Access to water in Kopilmuni area: A people’s movementWhen illegal occupation of water bodies seems to become a norm, people in a certain part of the country ensure that their right is not hampered. Making their voices heard the people of Kopilmuni emerge as winners. The south-west coastal region of Bangladesh is unique in several ways as it comprises the districts of Satkhira, Khulna, Bagerhat and the southern part of Jessore; the region is basically a tidal wetland that gets flooded by a high tide at least twice a day. As the land is fertile people in large numbers also moved in from other parts of the country and settled in the flood plains suitable for the cultivation of indigenous food and brackish-water-tolerant varieties of rice. On the other hand, the rivers and estuaries of the region were rich in bio-diversity with hundreds of species of fish and, all these factors together made the region self-sufficient in rice and fish production. Relevant to mention that, with such blessings at one time there used to be no scarcity of employment and food in the region. Moreover, the largest continuous mangrove forest of the world, the Sunderbans is situated to the south of flood plains, adjacent to the Bay of Bengal.
During the 1960s, the then Government of East Pakistan implemented a coastal embankment project with a view to cultivate high yielding varieties of rice; a number of western donor agencies funded it and the Dutch government provided technical support with which the project was completed in 1973. However, the project design failed to comprehend the environment and ecological consequences on an embankment construction and although the immediate impact resulted in bumper crop production in the initial years, the inhabitants started to face severe environmental and ecological problems, well within a decade.
the post embankment period, as the tidal water could not enter into the tidal plain, silt was deposited at the upper ends of the estuary and gradually the riverbeds began to rise. As the East Pakistan WAPDA took the initiative to construct 37 polders, 1556 kilometer of embankment and 282 sluice gates, inside the polders, the wetlands subsided due to non-deposition of silt and gradually, took the shape of lakes. These polders that were constructed to solve the salinity problem were taken over by some corrupt and influential officials (chairman of the union) and used for shrimp cultivation instead of high yielding varieties of rice; hence the areas became waterlogged. The shrimp cultivators have taken the parts of the canal illegally and are now using it for shrimp cultivation causing more problems of water logging and according to government statistics, over 106,000 hectors of area became waterlogged at the time causing innumerable problems to the people of the area; the most affected being Horidhali and Kopilmuni Unions under the Paikgacha sub-district in Khulna district.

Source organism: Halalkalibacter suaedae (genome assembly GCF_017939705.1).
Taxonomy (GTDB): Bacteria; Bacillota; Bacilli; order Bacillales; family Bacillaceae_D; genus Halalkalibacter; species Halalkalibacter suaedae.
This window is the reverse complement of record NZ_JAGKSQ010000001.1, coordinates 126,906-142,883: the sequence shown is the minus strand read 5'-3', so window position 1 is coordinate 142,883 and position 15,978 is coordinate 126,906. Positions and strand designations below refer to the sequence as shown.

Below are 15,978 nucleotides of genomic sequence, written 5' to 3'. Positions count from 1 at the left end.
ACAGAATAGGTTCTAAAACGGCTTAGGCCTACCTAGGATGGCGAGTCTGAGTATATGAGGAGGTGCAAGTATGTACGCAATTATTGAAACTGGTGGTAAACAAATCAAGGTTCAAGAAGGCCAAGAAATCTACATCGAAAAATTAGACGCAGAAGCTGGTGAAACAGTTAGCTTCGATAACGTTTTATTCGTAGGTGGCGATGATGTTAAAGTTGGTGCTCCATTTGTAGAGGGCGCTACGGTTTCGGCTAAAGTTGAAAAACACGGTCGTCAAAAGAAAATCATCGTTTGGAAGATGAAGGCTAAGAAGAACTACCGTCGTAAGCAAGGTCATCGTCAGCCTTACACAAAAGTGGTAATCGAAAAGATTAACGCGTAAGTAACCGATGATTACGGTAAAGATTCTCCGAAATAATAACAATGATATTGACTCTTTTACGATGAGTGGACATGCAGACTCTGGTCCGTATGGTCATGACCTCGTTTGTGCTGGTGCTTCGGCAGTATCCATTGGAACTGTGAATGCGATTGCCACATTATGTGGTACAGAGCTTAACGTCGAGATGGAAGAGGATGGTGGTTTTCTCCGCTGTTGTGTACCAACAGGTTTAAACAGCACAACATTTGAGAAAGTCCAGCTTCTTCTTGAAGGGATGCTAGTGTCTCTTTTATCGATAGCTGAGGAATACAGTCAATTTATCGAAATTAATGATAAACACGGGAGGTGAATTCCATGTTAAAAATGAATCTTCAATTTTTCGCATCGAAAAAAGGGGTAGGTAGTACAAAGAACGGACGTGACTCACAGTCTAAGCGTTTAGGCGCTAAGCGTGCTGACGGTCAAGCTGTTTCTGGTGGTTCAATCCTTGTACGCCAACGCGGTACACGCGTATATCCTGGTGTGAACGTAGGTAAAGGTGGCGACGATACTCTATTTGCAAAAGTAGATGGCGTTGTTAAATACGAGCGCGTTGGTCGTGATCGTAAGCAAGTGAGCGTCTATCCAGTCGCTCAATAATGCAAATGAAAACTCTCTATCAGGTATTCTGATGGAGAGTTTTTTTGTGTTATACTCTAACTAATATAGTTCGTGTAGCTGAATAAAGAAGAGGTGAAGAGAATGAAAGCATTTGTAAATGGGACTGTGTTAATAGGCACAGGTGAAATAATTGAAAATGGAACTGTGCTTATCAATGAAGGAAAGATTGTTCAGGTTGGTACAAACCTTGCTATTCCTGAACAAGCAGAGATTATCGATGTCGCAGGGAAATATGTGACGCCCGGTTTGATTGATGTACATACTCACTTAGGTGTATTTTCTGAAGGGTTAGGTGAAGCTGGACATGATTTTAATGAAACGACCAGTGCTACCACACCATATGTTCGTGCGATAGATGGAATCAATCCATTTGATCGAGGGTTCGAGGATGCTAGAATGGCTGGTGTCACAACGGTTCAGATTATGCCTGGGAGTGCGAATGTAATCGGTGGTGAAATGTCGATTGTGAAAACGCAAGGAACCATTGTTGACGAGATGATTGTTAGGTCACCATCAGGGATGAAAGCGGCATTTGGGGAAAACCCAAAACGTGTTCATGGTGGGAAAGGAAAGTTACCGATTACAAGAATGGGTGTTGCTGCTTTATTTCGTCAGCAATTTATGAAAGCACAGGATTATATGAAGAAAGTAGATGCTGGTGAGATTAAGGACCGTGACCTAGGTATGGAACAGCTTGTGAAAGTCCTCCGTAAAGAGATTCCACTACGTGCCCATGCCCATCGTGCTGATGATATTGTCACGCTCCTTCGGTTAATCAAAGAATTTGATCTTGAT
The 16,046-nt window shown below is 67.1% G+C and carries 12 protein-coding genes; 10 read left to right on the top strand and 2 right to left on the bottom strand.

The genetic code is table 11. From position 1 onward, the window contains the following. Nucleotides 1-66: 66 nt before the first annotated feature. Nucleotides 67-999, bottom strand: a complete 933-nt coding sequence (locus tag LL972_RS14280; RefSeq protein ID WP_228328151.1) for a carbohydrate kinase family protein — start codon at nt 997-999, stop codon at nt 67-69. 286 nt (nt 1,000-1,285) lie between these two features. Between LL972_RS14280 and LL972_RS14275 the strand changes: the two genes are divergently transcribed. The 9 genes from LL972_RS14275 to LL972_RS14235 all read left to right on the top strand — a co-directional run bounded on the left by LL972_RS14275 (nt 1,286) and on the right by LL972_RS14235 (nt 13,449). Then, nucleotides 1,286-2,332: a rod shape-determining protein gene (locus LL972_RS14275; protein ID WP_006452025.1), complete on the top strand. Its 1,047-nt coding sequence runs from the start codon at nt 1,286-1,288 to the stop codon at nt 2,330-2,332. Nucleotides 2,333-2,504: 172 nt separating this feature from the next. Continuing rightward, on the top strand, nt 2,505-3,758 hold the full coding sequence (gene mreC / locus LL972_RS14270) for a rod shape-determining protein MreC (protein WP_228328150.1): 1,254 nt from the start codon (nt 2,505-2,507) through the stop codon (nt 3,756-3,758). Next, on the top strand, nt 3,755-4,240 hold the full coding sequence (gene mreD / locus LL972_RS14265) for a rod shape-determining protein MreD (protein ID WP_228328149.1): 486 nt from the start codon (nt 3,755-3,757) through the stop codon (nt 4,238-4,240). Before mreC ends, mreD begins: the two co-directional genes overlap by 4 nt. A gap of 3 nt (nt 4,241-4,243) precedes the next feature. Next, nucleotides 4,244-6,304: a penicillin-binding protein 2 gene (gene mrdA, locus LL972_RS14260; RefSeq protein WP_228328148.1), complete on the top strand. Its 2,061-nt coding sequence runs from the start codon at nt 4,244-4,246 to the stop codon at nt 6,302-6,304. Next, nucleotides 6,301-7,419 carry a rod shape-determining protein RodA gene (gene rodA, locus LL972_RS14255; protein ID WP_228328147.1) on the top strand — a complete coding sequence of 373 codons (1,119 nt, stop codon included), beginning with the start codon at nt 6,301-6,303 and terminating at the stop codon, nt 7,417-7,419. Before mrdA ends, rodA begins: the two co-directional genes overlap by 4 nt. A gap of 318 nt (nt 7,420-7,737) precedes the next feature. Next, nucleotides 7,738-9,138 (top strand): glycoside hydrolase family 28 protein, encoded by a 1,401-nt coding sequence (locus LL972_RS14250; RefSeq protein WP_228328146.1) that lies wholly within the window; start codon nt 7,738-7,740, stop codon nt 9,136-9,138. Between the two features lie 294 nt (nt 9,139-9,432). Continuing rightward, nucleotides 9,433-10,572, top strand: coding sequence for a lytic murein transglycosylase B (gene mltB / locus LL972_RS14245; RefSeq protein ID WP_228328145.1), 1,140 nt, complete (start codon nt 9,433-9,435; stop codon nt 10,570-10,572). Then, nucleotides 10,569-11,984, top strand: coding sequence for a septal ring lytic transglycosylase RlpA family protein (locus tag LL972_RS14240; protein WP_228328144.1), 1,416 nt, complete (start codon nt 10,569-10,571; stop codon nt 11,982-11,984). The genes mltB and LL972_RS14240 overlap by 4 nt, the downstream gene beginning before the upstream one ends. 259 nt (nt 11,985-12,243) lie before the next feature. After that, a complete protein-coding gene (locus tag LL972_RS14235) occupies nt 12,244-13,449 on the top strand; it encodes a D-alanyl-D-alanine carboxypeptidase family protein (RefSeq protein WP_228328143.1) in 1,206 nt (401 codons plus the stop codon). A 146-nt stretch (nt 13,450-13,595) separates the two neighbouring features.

Some of the problems that are faced by them are:
Shrimp cultivation closes the canal’s flow hence crores of takas worth of fisheries are lost 40-50 thousand people of the area facing water logging have become penniless and are having to migrate to other places Waterborne diseases are spreading making the area an unhealthy one to live in scarcity of drinking water is taking shape roads and roadside trees have been devastated A lot of landless and single women earned their daily subsistence through catching crabs and other small fish but they are being denied of this right now. As the lands are waterlogged the source of livelihood for the people is facing an obstacle and consequently, managing one meal a day has become almost impossible.
Understandably, a lot of social changes have taken place and many people have either migrated to other places or have moved into other professions like working at the brick fields, construction sites and shrimp farms.
The problem became unbearable especially in 2003, when the two unions suffered severe water logging and damage of crops due to heavy rainfall; the people of Kapilmuni union tried to solve it by taking their own measures. They organized a Water Management Committee, a civil society group that was named ‘Satkhira Water Management Committee’ and actively got involved to solve this problem; Uttaran, a local NGO based in Satkhira also assisted them and ActionAid Bangladesh, an international NGO gave them financial assistance. A memorandum was submitted to the water resources minister through the District Commissioner (DC) of Khulna as well as the MP and UNO. Other activities undertaken by them included blocking or gheraoing the UNO, the Water Development Board and the DC’s office and sending their representatives to the water resources ministry to pressurize the authorities.
After they sustained this movement (one of the key activities being local people creating a huge gathering, of 3000 people and marching to the Khulna DC’s Office) throughout the year and after a lot of pressure came from the people and the Water Management Committee, the Paikgacha UNO sent a report to the DC of Khulna, on 10th September 2004 requesting to open the Nasirpur canal to enable access for the people. In this aspect, the DC of Khulna then sent a report on the Nasirpur canal to the ministry of land on the 9th of January 2005 (New Age, June 15, 2005).
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